Covered jar of celadon glaze, body decorated with peony scroll, with base decorated with lotus petals. The circular contours of a peony scroll have been slightly compressed to complement the squat belly of the jar.
Peonies are associated with wealth, imperial splendor, and the erotic appeal of a beautiful woman. In this small but exquisite example of Longquan ware, the circular contours of a peony scroll have been slightly compressed to complement the squat belly of the jar. The Longquan kiln Zhejiang Province emerged as the primary center of celadon ceramics in second quarter of the thirteenth century, when the Song court established its southern capital at nearby Hangzhou. It reached its peak of production during the first quarter of the fourteenth century, when this jar is made, and were exported to markets in East and Southeast Asia, as well as the Middle East.
The green mountains in this fan painting appear truly vertical and solid. The clouds, too, in spite of their rounded edges appear to be frozen in space. A pine tree bends over the side of the cliff, with its foliage over a traveler in white crossing a bridge below.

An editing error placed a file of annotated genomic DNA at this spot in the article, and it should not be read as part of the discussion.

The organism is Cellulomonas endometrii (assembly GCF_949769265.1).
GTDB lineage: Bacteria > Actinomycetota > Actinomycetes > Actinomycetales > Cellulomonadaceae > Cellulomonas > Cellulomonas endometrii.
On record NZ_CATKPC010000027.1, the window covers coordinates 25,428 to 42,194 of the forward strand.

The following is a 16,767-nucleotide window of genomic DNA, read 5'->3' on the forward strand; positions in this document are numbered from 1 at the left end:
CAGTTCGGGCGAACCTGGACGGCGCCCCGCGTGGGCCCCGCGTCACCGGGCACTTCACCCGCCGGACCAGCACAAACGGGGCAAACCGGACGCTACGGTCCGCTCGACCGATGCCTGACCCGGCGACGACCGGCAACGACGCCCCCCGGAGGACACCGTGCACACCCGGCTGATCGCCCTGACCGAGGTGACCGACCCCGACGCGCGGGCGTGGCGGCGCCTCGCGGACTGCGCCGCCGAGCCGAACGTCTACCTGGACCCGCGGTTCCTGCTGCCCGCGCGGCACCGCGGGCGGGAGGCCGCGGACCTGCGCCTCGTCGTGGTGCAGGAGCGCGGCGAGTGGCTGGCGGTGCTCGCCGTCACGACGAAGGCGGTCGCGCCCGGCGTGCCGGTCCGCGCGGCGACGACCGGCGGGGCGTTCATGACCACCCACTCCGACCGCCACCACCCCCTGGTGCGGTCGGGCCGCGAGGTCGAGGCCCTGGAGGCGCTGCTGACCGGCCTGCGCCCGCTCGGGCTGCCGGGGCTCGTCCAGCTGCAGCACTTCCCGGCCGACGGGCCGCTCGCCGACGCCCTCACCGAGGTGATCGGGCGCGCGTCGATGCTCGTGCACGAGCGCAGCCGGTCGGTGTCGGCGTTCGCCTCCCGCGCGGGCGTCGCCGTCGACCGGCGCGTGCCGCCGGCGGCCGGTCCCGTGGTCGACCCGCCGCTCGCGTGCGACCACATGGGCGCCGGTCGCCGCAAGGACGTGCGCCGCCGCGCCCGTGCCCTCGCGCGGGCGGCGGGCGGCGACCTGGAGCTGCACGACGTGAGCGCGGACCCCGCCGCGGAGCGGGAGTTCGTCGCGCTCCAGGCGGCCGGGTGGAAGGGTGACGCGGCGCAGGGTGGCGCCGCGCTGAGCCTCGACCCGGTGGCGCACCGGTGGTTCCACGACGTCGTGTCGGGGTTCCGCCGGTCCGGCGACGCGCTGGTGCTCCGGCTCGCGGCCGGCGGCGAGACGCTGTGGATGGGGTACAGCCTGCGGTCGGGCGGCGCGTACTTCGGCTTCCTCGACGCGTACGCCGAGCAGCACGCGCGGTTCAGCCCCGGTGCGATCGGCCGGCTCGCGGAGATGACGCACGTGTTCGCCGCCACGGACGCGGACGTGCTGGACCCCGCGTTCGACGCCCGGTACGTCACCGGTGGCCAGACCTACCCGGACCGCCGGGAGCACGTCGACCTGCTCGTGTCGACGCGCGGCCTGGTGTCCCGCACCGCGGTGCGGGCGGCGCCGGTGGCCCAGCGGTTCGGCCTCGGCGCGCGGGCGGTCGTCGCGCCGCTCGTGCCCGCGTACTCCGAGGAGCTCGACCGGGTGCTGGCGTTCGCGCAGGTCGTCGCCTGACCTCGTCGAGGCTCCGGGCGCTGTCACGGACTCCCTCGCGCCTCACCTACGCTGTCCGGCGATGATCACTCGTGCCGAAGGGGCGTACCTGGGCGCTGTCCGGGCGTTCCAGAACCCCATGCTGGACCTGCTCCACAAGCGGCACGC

Mountains in Chinese culture have long been recognized as majestic, where deities, spirits and immortals could reside. The blue and green mountains in this scroll evoke Tang period (618-907 CE) painting style, as well as the famous twelfth century painter Zhao Boju. Zhao Boju was famous for his exquisite paintings making use of malachite green and azurite blue mineral pigments, and this work is signed with his alternate name Qianli Boju. The signature was probably added by someone who wanted to sell the painting for a higher price than could be fetched by an anonymous work.
Rooted into the mountainside a “greeting-guest pine” bends over the traveler, welcoming the traveler the pavilion above.